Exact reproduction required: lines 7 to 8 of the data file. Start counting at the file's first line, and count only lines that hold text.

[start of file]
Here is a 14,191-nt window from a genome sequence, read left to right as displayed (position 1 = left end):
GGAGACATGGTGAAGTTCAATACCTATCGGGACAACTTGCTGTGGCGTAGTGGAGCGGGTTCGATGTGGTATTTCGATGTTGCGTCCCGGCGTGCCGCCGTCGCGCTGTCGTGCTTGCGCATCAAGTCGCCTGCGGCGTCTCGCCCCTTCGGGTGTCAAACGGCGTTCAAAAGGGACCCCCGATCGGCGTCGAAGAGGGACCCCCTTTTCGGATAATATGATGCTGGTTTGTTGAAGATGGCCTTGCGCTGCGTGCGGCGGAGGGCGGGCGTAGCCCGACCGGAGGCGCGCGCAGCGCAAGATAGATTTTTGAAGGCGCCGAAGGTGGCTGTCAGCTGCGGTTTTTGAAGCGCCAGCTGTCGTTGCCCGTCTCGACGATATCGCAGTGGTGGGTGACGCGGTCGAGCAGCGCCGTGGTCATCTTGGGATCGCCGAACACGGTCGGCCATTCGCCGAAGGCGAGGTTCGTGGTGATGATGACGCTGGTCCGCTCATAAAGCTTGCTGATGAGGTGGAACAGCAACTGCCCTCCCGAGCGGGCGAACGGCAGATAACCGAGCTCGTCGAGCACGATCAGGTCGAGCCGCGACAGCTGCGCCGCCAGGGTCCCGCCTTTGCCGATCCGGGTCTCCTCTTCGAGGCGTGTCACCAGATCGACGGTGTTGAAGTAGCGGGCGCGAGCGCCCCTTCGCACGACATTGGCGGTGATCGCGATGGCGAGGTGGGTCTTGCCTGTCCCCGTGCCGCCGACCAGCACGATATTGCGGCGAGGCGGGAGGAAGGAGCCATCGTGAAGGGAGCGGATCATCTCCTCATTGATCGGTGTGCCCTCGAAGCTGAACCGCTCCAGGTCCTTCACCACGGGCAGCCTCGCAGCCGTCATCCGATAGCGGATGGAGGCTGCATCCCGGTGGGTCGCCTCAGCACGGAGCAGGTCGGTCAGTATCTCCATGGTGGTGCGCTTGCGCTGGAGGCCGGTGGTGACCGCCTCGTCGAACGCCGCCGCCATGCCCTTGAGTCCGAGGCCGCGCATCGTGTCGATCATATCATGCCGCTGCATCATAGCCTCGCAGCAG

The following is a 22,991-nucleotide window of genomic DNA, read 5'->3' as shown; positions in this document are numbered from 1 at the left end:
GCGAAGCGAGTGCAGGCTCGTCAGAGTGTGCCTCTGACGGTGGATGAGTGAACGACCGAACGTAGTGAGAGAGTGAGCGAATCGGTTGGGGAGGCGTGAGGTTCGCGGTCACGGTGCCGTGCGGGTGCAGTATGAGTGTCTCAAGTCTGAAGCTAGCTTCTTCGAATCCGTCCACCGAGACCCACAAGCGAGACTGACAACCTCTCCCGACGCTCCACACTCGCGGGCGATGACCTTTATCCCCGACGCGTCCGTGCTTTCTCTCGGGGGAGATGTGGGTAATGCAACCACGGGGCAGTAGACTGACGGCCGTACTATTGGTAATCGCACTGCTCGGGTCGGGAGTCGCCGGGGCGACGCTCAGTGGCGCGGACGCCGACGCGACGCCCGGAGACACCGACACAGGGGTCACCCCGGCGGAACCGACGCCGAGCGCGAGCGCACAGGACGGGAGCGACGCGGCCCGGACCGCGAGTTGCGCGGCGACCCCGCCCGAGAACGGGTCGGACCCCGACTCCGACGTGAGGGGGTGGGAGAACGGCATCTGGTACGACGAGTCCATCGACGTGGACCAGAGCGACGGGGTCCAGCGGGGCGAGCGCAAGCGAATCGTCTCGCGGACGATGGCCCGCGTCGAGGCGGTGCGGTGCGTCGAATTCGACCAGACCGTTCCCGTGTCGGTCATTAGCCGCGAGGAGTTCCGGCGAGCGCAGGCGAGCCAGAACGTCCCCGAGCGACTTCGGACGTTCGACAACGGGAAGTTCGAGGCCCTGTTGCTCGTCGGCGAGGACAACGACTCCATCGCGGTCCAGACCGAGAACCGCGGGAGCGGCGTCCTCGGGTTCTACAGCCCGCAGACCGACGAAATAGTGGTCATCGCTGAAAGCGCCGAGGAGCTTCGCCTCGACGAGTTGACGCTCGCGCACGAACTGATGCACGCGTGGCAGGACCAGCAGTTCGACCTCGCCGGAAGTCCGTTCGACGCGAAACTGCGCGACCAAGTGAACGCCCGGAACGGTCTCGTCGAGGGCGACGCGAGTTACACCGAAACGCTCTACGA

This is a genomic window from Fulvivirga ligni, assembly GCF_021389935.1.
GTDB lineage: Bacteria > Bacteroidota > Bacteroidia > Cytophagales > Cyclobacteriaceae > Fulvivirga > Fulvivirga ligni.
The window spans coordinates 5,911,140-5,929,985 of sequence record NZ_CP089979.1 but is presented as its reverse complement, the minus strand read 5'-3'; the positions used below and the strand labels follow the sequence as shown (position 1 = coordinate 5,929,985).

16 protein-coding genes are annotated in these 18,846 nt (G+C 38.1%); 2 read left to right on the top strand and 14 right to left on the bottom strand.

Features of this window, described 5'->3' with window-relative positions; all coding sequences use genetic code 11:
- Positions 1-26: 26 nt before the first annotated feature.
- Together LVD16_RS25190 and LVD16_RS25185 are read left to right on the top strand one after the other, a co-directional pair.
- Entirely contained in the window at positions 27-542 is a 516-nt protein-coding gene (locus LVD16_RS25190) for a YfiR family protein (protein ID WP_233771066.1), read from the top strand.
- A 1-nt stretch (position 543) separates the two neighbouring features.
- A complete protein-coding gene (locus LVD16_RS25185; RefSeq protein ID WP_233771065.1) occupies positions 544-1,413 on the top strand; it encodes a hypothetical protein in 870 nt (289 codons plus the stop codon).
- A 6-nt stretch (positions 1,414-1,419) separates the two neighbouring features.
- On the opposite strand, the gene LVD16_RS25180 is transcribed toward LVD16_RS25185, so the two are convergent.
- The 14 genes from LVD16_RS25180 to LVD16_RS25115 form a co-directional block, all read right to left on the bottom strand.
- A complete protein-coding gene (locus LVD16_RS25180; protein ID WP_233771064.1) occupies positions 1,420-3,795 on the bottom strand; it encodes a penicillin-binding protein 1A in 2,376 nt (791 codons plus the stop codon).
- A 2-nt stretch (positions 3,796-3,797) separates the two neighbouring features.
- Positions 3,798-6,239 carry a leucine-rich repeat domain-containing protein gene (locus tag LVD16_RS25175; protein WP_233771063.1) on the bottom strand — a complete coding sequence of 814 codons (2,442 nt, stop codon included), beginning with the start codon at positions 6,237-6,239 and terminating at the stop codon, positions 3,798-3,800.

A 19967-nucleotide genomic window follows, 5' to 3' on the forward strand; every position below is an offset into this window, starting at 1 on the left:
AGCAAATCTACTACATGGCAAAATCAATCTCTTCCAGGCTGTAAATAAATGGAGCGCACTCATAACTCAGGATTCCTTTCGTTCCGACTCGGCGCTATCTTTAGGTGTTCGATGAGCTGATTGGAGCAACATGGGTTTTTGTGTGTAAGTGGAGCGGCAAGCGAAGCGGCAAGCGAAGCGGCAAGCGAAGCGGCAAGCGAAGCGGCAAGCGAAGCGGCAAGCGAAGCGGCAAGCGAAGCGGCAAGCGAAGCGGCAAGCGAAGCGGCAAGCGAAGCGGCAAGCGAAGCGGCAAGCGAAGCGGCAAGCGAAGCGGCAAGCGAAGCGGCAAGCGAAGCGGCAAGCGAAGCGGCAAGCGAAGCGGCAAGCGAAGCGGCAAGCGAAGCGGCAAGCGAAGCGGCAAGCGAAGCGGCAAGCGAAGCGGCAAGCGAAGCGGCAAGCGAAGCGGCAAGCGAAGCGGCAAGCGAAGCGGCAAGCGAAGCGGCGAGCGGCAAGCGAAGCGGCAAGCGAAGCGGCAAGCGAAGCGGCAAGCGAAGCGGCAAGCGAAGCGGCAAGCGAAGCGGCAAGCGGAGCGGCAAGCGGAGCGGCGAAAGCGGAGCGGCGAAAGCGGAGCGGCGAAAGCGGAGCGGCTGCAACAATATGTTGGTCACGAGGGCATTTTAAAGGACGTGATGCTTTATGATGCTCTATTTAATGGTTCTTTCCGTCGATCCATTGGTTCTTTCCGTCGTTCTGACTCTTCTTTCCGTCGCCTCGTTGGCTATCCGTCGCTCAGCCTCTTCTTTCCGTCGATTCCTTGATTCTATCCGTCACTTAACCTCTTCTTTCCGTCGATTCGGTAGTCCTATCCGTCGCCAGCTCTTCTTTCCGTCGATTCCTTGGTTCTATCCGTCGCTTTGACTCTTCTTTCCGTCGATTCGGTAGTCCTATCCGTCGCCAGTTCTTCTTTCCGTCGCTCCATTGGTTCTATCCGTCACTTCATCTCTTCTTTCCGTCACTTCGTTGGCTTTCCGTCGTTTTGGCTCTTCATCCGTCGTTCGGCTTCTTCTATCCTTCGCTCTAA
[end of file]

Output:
The window spans coordinates 5,911,140-5,929,985 of sequence record NZ_CP089979.1 but is presented as its reverse complement, the minus strand read 5'-3'; the positions used below and the strand labels follow the sequence as shown (position 1 = coordinate 5,929,985).

16 protein-coding genes are annotated in these 18,846 nt (G+C 38.1%); 2 read left to right on the top strand and 14 right to left on the bottom strand.